By Amanda Painter
Tomorrow is the Aquarius New Moon: when the Sun and Moon form a conjunction to begin a new lunar cycle. Curiously, the Sun and Moon themselves are not making any major aspects to any major planets; the action seems to be happening elsewhere in the chart, which is an interesting kind of commentary in and of itself.
Jan. 21, 2017, Portland, Maine; photo by Amanda Painter.
For one thing, it’s rather fitting that the sign associated with groups (which is a collective of individuals) is hosting a New Moon whose chart emphasizes events other than the New Moon itself.
I read it as a metaphor for the importance of community awareness even at one’s most introspective moments. For example, events of the past week could be prompting you to do some deep questioning; it’s possible you’ve been drawn into old patterns of fear and anger; maybe you wonder about your effectiveness as one individual in the face of a political machine that is massively larger than you are.
It would be very easy to give up and retreat into the confines of your own mind. Except for one thing: there is just so much energized social and political activism happening right now.
How to Stand Indivisible
By Amanda Painter
Okay: the inauguration happened without you-know-who spontaneously combusting; the Women’s March on Washington and its sister-marches brought out unprecedented numbers of protesters. You’ve been heartened by the show of solidarity and the creative protest signs, but the speed with which governmental agencies and polices are being hog-tied or cut is making your head spin. Now what?
Photo via Mirah Curzer / The Coffeelicious / Medium.com.
If you’re serious about keeping the momentum going and participating in meaningful action, you’ll want to check out the Indivisible Guide. A group of former congressional staffers volunteered their time, energy and talents to create this practical, detailed, hands-on guide to help regular citizens like you and your friends stand effectively against the Trump agenda, and against those members of Congress who would carry it out.
The Indivisible Team understands that the natural inclination and preference of progressives is to work for ideals, rather than to take a defensive stance.
But sometimes pragmatism is called for to back our lofty visions.
After watching how the relatively small and localized Tea Party managed to block a popular president with a supermajority in Congress, the Guide’s creators realized how their strategies — but not their principles — are incredibly instructive for the Left at this time. They write:
“We believe that protecting our values, our neighbors, and ourselves will require mounting a similar resistance to the Trump agenda — but a resistance built on the values of inclusion, tolerance, and fairness. Trump is not popular. He does not have a mandate. He does not have large congressional majorities. If a small minority in the Tea Party can stop President Obama, then we the majority can stop a petty tyrant named Trump.”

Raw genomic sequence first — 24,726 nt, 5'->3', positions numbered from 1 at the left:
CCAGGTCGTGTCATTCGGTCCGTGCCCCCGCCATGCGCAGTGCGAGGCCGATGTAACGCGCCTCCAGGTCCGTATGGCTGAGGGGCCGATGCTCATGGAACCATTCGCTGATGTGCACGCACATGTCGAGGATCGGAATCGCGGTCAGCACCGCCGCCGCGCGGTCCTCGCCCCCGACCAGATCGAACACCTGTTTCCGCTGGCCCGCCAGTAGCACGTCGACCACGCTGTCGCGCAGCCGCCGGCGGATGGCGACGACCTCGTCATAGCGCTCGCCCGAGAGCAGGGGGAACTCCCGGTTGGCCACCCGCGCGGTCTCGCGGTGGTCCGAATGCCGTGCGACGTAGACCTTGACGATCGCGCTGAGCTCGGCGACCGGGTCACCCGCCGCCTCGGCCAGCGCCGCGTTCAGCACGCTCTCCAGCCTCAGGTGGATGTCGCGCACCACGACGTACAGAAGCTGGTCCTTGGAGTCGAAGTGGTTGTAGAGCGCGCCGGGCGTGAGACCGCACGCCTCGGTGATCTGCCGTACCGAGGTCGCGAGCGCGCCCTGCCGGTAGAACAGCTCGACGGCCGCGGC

This is definitely a document to share with your friends, other local activist organizations, and anybody else who is rarin’ to go but needs a clearer sense of strategy and how to organize. Don’t let it overwhelm you; the Indivisible Guide is about empowering small groups, not about trying to convince anybody to shoulder the whole burden.
And equally as important as this guide is right now, so is self-care. Mirah Curzer has written up some essential tips on medium.com, titled, “How to #StayOutraged Without Losing Your Mind: Self-Care Lessons for the Resistance.” In fact, if you’re already feeling burned out or pulled in too many directions, you might want to start there.
Special Edition of Planet Waves FM:
1/21 :: Women’s Voices Heard Around the World
Dear Friend and Reader:
I saw Amy Elliott’s headline about Nessus on Monday and thought: well, that about sums it up. The buck stops now. We do have that opportunity now. You might say that Nessus includes all that stuff about misogyny and boundary issues and sexual transgression. Nessus is on the South Node, the release point of the zodiac.
And this weekend, women of the world spoke up. There was both an embrace and a vast letting go. This was not an angry protest. This was a loving protest, a statement of presence, an experiment in raising our collective voices.
This week’s edition of Planet Waves FM [play episode here] begins with a crowd sculpture, recorded by Amy Jacobs and edited together by me, and I get chills every time I play it. The very sound of women’s voices in unison, expressing what has long, long, long needed to be said out loud, to our world today, sends me spinning with joy.
In the first segment I offer a summary of what happened and what I think it means. In the second segment, Amy Jacobs and I speak for about half an hour about what we learned this weekend, and in the last segment I offer my views on why the supposed issue of “woman” is very much about sex and sexuality: about biology, and humanity, and consent, and claiming who one inherently is.
Planet Waves FM is offered free from commercial interruption. We are part of the Pacifica Radio Network. We are published by the nonprofit Chiron Return, Inc., and distributed by Planet Waves.
Please support our efforts and take advantage of our excellent work by becoming a member of Planet Waves.
Your Monthly Horoscopes — and our Publishing Schedule Notes